The notion that Communists were everywhere lying in wait to destroy America was given new impetus by Senator Joseph R. McCarthy, in a 1950 speech made in Wheeling, West Virginia. McCarthy explained: "The reason we find ourselves in a position of impotency is ... because of the traitorous actions of those who have been treated so well by this Nation. ... It has not been the less fortunate or members of minority groups who have been selling this nation out, but rather those who have had all the benefits. This is glaringly true in the State Department." He went on to imply that large numbers of individuals working for the government were subversives: "I have in my hand fifty-seven cases of individuals who would appear to be either card-carrying members or certainly loyal to the Communist Party, but who nevertheless are still helping to shape our foreign policy." The list was a fiction and had been created by the Republican Senator from Wisconsin as an attention-getting scare tactic. "McCarthyism" was launched, bringing with it fear, hatred, and ruined lives. McCarthy wildly pointed fingers, and thousands joined him. Dissent became suspect, and many lost their jobs because they had supported various liberal causes during the 1930s and 1940s. It was known that Eisenhower disliked McCarthy; still he failed to stop him. Finally, on 9 March 1954, the reporter Edward R. Murrow courageously aired "A Report on Senator Joseph R. McCarthy" on CBS television's See It Now. The report provided a powerful review of McCarthy's destructive attacks, unfounded lies, and damaging claims.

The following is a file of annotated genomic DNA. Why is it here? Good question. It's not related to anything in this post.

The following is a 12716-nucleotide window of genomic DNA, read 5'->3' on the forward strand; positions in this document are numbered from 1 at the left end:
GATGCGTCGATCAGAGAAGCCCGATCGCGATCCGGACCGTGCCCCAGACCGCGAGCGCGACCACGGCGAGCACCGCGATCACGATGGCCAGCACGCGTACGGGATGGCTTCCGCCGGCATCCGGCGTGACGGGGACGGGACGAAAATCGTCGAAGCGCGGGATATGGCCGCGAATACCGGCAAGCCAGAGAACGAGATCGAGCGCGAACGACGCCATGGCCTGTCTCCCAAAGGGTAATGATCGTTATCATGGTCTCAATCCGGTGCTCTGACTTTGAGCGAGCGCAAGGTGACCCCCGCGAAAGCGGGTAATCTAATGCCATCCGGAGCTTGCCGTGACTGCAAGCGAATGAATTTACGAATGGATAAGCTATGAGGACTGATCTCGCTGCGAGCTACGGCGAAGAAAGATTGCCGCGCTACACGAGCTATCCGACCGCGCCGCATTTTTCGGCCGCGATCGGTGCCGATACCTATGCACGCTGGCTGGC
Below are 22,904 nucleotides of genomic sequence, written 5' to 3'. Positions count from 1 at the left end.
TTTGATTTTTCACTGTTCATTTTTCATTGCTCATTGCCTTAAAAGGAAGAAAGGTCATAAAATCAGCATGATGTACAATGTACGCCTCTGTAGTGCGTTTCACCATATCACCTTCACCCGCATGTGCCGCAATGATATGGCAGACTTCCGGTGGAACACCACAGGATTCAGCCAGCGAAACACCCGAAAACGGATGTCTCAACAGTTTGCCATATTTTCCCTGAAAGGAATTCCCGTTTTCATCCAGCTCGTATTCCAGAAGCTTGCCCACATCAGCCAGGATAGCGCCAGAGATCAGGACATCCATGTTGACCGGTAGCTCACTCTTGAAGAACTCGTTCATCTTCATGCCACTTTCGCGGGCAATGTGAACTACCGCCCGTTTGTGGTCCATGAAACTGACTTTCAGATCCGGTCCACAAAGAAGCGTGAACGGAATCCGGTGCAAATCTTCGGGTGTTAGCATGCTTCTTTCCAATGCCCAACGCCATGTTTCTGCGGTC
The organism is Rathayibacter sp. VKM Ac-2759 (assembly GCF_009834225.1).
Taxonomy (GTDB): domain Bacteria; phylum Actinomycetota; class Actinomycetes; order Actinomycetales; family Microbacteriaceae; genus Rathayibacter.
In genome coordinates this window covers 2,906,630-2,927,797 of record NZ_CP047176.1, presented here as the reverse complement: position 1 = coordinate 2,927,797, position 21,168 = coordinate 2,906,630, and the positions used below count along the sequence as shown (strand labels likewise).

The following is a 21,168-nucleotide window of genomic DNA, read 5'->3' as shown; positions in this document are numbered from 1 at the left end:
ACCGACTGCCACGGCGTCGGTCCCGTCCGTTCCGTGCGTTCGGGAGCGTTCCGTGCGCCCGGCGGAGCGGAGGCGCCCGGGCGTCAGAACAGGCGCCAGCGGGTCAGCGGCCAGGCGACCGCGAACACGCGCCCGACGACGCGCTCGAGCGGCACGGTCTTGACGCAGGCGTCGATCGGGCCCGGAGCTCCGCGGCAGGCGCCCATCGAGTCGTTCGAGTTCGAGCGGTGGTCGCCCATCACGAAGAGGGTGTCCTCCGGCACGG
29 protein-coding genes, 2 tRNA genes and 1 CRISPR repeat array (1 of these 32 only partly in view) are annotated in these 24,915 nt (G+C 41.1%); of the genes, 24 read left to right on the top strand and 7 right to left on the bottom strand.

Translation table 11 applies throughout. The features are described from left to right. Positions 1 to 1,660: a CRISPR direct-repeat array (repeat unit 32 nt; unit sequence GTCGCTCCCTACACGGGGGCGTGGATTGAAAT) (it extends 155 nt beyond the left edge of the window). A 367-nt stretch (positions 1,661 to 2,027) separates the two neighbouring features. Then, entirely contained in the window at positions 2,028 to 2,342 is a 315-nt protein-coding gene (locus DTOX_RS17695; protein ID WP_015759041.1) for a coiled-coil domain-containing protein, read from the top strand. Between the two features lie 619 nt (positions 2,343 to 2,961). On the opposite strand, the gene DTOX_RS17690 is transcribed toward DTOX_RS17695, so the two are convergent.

Only six weeks later, the Army-McCarthy hearings were held. These were meant to investigate McCarthy's charges that Secretary of the Army Robert T. Stevens and Army Counsel John G. Adams were hampering efforts to uncover Communists in the military. Stevens and Adams countercharged that McCarthy and his assistant Roy Cohn had tried to get preferential treatment for a former staff member, Private G. David Schine. The hearings were carried live on ABC television for nearly two months. The historian David Halberstam would later write: "The nation watched, and when it was over, McCarthy had done himself in with his ugliness." On July 30 a resolution of censure against McCarthy for conduct unbecoming a Senator was introduced by Senator Ralph E. Flanders, Republican from Vermont. A select committee of the Senate voted to censure McCarthy on two counts. Finally, on December 2, McCarthy was condemned in a special session of the U.S. Senate for his public conduct. When on July 27 Eisenhower had requested funds for peaceful representation of the United States abroad through industrial and cultural exchange, he was certainly mindful of McCarthy's demise as a strong political force. It is somewhat speculative to tie together the Army-McCarthy hearings with the Emergency Fund of 1954, but it could certainly have been a factor encouraging Eisenhower's move in that direction.